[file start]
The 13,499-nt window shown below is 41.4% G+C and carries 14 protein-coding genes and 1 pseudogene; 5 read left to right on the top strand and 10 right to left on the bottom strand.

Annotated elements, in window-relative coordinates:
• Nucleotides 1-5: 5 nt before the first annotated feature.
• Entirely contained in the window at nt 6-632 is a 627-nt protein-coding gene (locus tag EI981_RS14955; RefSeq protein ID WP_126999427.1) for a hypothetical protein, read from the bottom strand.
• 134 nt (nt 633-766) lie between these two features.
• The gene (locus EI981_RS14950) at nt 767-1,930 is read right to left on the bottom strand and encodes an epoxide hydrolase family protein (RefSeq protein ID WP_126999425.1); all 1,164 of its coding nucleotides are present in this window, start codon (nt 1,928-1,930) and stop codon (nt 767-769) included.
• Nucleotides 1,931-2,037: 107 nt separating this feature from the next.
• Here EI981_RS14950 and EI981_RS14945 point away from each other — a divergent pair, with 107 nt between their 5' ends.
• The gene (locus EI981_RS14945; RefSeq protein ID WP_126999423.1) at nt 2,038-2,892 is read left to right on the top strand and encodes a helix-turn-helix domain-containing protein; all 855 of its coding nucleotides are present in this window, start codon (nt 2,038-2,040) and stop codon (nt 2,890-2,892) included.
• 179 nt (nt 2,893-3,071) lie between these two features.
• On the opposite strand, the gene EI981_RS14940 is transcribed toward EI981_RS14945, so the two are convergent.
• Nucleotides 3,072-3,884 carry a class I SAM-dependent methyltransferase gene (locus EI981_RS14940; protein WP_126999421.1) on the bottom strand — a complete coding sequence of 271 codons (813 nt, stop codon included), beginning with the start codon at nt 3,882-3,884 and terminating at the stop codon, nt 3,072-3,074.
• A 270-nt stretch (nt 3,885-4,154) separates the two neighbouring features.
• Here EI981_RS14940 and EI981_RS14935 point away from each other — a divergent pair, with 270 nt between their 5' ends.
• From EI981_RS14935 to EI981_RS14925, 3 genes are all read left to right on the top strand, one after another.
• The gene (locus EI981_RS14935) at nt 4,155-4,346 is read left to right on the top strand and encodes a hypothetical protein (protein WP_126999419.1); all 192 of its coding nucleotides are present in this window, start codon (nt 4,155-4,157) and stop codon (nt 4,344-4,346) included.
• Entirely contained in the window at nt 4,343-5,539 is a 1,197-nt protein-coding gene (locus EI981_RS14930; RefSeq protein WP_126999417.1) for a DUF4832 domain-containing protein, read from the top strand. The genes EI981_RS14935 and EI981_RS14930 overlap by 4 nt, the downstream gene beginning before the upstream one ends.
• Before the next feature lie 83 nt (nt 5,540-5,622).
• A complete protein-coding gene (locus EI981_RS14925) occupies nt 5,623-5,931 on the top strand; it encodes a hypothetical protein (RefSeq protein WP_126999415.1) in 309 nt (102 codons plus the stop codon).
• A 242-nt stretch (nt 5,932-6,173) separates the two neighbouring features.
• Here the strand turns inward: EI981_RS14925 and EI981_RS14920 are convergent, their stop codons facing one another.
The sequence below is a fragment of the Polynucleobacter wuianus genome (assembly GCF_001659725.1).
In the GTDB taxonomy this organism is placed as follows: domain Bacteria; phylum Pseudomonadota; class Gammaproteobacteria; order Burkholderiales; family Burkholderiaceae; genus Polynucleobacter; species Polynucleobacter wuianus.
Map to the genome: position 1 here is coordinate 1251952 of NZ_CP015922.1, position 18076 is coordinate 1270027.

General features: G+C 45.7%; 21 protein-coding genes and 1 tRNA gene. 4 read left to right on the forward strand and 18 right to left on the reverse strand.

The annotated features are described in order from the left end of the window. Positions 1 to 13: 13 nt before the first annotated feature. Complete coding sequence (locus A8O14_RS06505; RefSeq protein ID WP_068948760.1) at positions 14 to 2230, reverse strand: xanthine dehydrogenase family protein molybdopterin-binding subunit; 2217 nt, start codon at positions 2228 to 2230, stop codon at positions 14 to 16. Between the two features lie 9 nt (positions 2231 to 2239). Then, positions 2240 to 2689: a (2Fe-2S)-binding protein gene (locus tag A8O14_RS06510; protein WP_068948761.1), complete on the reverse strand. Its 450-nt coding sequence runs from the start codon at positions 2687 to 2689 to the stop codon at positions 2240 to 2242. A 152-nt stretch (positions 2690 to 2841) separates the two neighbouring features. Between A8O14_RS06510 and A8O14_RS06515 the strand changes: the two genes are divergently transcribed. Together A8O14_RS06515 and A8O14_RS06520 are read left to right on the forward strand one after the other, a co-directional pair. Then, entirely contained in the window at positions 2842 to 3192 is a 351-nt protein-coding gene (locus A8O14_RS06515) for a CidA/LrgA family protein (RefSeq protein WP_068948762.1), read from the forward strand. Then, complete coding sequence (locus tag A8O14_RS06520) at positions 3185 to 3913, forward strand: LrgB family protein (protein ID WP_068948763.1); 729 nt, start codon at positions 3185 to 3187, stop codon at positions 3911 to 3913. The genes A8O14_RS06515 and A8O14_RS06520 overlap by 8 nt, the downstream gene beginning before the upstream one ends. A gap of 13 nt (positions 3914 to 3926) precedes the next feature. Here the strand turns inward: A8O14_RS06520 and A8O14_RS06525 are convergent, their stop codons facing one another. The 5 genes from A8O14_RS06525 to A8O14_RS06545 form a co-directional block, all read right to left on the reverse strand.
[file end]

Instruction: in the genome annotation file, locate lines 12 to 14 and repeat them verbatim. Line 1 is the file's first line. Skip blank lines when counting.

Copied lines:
• Nucleotides 3,072-3,884 carry a class I SAM-dependent methyltransferase gene (locus EI981_RS14940; protein WP_126999421.1) on the bottom strand — a complete coding sequence of 271 codons (813 nt, stop codon included), beginning with the start codon at nt 3,882-3,884 and terminating at the stop codon, nt 3,072-3,074.
• A 270-nt stretch (nt 3,885-4,154) separates the two neighbouring features.
• Here EI981_RS14940 and EI981_RS14935 point away from each other — a divergent pair, with 270 nt between their 5' ends.